One last element to discuss in regards to this topic is that of quality of instruction. It is impossible to educate yourself to be a master of each musical style that you present. However, students do appreciate watching their teachers grow, modeling how to learn. If you hit a roadblock in teaching classical music, or any style for that matter, it is okay to tell your orchestra that you need to research the issue further. Students like to see you humble about what you do and do not know. By investing time in maintaining the quality of classical music yourself, you are constantly confirming the students that you are teaching to the authentic nature of the musical selection and not from your opinion. This takes the responsibility off of you and reminds students that together, you have an obligation to a composer to perform any piece of music in front of you to the best of your ability.

Students learn best through modeling, and the best way to sell them on classical music is to treat classical music with the respect it deserves. It is important to remind your students that it is all around them, and that in the music they listen to today, famous classical melodies are often quoted. Play those quotes. Bring in artists who specialize in classical music. Show YouTube videos of young people performing outstanding works by classical composers. Contact your local colleges or universities and promote their concerts. Take advantage of communicative technology, and set up a Skype lecture or coaching with a classical composer.  Have your students compose a 4-bar melody and help them harmonize it in a variety of ways. Perform those written melodies at a concert or a recital. Show old cartoons and talk about how classical music relates to the story or the character movement. Have classical music playing when they are unpacking or packing up in your classroom. Talk about the life of composers and their motivation for composing. Most importantly, listen to and perform classical music, and deepen YOUR appreciation for it. What you are curious about, show excitement for, and grow to appreciate, your students will tend to do as well. Be patient and consistent. It will eventually pay off!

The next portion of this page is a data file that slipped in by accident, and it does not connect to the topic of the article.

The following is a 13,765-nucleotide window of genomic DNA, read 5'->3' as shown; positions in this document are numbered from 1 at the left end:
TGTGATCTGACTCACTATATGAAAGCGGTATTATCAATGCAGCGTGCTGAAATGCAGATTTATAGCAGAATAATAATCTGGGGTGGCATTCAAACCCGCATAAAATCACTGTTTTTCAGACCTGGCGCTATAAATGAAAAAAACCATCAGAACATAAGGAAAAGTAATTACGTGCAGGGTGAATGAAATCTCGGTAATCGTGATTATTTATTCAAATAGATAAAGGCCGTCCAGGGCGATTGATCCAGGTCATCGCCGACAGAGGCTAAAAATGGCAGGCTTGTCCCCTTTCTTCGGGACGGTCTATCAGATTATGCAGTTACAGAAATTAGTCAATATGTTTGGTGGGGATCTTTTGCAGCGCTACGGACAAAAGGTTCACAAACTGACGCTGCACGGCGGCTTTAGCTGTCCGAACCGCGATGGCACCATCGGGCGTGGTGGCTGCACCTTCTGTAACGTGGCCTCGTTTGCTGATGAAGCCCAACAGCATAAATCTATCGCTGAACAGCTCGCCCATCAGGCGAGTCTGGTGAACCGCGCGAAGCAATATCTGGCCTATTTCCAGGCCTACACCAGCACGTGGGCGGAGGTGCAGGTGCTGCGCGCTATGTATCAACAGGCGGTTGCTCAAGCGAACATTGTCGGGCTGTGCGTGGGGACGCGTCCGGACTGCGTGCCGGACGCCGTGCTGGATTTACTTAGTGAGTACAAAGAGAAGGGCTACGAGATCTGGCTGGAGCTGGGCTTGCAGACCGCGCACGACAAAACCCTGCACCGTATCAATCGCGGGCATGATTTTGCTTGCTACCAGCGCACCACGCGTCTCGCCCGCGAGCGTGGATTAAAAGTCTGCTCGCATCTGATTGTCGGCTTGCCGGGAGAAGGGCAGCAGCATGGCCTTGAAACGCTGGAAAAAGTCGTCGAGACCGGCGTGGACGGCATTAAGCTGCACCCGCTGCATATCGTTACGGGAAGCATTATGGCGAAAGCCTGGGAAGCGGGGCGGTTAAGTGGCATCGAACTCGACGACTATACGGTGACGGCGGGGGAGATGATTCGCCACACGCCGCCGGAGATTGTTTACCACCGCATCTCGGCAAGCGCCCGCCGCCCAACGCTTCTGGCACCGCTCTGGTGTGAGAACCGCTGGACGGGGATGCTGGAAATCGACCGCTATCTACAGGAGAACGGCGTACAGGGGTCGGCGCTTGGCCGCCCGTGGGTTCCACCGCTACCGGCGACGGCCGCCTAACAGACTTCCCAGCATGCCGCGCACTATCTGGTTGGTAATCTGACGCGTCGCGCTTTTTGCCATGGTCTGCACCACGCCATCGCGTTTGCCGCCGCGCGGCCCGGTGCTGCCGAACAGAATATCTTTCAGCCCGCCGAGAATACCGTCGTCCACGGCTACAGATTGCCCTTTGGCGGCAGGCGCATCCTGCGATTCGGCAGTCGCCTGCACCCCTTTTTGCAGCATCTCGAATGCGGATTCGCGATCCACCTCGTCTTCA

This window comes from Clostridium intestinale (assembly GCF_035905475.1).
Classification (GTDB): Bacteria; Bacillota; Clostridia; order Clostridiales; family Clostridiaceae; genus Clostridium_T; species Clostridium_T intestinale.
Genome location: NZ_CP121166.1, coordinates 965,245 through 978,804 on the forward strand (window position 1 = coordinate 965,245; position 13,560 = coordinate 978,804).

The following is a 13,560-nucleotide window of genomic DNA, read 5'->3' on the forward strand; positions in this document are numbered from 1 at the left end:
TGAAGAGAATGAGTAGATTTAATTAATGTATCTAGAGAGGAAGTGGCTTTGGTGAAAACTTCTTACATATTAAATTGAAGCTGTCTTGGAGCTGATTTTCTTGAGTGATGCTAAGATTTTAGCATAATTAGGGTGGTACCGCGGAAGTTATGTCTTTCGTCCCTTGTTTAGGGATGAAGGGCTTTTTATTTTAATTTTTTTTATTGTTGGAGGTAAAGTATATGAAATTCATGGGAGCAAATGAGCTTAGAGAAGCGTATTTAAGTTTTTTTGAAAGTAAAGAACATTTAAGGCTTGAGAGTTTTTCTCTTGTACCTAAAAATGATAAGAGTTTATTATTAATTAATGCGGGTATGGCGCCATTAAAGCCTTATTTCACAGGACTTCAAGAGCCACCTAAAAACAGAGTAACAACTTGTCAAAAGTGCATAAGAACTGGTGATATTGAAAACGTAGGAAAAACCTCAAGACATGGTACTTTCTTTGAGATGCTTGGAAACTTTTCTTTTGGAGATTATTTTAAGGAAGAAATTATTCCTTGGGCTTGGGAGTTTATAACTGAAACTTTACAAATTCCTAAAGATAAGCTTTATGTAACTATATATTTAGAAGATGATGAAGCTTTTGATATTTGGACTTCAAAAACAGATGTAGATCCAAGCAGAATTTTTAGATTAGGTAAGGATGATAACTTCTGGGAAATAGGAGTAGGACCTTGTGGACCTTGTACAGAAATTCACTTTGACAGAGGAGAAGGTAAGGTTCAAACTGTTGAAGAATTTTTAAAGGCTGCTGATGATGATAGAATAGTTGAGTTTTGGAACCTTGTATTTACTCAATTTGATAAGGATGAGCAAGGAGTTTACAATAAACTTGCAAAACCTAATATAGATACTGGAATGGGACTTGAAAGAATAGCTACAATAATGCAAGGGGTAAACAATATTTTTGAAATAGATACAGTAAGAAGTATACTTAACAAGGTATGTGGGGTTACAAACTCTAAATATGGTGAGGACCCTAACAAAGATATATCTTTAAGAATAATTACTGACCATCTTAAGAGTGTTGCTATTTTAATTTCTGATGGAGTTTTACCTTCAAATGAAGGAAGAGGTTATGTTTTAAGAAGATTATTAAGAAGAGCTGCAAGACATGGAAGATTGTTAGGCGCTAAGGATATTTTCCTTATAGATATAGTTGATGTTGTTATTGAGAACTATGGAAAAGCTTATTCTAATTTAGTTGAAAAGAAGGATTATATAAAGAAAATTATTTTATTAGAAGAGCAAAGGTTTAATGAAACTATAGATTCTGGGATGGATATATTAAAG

© 2012 Jonathan Glawe

Jonathan Glawe (from Waterloo, Iowa) is currently the Director of Orchestras at Pioneer High School in Ann Arbor, Michigan. He holds a Bachelor of Music Education from the University of Kansas and a Masters Degree in Music Education from the University of Oregon.

Currently in his 5th year at Pioneer High School in Ann Arbor, Mr. Glawe has played an important role in the their return to the GRAMMY Signature School list as presented by the GRAMMY Foundation, in which the Pioneer Music Department was honored as one of the top 3 music programs in the nation in 2010, and has earned the honor of being the National GRAMMY Signature School in 2011.